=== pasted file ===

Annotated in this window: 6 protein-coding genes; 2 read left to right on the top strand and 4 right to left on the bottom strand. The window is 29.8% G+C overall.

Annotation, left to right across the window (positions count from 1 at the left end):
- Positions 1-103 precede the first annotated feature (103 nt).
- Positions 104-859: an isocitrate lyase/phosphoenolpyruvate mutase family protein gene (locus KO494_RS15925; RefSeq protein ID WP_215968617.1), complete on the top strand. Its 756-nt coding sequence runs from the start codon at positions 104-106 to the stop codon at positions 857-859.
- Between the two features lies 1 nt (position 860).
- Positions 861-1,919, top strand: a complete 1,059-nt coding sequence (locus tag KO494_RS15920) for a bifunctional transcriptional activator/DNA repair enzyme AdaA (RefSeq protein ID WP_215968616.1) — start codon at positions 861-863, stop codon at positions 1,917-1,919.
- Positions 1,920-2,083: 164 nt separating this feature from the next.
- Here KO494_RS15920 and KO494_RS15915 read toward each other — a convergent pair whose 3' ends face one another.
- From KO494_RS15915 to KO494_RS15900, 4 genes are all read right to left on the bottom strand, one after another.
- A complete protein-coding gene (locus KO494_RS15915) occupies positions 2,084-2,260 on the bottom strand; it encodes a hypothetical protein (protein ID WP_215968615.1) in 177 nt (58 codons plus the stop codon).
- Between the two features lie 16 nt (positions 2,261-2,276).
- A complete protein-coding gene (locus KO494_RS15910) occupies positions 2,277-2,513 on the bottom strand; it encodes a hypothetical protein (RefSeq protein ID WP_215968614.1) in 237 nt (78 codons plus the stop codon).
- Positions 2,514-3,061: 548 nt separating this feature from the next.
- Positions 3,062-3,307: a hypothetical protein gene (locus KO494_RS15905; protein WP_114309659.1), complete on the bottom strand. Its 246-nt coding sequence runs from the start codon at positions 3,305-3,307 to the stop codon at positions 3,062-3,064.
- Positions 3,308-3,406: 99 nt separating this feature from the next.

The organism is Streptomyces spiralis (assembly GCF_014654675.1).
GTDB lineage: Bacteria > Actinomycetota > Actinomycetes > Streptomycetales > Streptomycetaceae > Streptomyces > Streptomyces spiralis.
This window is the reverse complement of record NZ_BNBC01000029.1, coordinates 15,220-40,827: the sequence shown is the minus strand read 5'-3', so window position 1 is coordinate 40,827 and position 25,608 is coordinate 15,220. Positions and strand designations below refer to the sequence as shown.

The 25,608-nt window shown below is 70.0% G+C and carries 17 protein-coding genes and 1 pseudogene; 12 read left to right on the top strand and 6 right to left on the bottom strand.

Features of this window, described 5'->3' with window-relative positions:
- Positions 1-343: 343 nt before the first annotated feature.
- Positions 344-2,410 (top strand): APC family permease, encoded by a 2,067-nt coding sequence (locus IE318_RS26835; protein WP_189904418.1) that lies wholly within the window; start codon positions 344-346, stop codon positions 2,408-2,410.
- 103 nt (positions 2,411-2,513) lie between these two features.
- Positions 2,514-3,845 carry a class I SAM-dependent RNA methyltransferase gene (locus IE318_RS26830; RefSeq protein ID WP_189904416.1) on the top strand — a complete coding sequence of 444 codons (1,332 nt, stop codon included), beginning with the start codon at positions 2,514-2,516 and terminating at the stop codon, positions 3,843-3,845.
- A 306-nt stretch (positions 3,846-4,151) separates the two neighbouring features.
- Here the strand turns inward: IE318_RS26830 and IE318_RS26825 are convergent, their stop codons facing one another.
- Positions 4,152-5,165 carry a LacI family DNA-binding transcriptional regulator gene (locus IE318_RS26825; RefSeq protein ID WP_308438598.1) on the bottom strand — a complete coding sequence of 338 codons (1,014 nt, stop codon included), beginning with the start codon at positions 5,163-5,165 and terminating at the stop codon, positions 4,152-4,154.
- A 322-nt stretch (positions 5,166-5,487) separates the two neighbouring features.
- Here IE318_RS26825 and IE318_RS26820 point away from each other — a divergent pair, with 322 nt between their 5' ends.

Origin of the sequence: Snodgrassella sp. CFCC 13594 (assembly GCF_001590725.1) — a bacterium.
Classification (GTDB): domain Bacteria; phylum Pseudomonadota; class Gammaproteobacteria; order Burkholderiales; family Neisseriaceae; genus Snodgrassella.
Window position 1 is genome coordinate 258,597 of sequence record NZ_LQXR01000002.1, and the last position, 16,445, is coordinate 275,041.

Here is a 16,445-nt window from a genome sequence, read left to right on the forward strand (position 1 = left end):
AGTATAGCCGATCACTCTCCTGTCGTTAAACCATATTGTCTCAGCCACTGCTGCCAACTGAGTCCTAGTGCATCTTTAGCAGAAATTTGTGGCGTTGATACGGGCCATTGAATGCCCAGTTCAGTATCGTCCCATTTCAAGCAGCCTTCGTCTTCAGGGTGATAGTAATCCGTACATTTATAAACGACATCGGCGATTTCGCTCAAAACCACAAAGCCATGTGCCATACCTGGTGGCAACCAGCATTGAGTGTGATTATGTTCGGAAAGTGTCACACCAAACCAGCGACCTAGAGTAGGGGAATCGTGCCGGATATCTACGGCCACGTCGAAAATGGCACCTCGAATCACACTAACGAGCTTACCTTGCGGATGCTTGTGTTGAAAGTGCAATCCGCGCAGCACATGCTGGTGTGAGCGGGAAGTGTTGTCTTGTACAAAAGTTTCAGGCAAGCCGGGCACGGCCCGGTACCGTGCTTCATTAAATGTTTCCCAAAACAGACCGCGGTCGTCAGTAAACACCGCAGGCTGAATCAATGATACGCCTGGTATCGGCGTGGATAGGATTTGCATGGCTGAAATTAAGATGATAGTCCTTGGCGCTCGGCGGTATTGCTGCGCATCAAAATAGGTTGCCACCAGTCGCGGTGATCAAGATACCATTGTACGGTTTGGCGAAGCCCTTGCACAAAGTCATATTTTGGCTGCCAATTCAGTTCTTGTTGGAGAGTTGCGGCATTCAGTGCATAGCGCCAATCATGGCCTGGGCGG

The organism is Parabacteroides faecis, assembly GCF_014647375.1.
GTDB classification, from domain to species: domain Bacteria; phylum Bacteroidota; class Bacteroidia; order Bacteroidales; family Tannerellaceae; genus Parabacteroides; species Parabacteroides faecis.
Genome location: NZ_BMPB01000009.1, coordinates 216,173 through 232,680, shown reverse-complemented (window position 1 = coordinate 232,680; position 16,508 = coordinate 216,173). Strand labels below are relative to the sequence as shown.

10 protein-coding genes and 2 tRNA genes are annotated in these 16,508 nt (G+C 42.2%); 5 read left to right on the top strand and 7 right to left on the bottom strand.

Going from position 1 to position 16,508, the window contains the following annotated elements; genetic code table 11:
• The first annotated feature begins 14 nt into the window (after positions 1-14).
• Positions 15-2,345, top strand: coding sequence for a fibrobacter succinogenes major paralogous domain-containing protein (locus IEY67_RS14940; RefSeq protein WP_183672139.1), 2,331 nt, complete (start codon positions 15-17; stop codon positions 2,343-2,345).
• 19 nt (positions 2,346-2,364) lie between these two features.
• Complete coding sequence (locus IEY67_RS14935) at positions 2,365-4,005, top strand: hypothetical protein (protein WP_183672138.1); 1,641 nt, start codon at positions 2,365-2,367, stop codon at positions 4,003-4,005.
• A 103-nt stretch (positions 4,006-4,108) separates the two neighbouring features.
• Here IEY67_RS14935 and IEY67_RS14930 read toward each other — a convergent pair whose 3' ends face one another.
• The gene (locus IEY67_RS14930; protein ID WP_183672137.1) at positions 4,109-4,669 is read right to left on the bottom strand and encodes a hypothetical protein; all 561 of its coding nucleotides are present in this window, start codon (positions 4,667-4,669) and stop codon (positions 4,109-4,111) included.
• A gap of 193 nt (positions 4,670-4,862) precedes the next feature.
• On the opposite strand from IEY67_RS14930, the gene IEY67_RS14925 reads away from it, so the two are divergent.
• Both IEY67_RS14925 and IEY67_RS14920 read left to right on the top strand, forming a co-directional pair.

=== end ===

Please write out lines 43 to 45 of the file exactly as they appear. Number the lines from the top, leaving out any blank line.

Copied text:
• Complete coding sequence (locus IEY67_RS14935) at positions 2,365-4,005, top strand: hypothetical protein (protein WP_183672138.1); 1,641 nt, start codon at positions 2,365-2,367, stop codon at positions 4,003-4,005.
• A 103-nt stretch (positions 4,006-4,108) separates the two neighbouring features.
• Here IEY67_RS14935 and IEY67_RS14930 read toward each other — a convergent pair whose 3' ends face one another.